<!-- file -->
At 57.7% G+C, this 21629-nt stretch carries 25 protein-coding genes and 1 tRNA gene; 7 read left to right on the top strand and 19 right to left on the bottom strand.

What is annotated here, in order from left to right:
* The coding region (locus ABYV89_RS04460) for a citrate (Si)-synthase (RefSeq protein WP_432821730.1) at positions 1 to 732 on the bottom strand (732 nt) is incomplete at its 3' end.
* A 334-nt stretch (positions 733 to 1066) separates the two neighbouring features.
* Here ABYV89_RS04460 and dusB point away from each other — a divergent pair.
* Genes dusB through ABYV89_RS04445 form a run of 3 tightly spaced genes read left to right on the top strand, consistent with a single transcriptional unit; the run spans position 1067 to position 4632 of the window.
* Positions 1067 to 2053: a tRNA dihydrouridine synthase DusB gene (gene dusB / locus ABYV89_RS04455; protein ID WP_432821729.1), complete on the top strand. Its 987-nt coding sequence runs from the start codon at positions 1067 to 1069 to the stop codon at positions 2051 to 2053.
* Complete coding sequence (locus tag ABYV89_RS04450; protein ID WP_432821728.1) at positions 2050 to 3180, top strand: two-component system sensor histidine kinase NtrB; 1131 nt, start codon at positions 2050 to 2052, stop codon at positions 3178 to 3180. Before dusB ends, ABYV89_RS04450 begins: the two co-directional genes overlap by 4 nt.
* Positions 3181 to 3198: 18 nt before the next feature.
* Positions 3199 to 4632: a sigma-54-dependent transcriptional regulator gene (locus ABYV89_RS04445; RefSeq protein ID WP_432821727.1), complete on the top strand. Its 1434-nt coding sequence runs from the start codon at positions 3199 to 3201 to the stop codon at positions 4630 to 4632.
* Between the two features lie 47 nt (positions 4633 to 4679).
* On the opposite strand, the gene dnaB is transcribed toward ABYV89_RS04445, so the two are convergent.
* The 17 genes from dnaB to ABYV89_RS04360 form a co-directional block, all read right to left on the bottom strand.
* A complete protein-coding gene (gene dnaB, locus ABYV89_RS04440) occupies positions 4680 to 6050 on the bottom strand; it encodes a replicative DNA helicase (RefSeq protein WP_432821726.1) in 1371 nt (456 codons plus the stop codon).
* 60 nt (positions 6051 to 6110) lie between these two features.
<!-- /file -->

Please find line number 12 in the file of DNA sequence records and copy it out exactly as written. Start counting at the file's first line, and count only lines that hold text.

* On the opposite strand, the gene dnaB is transcribed toward ABYV89_RS04445, so the two are convergent.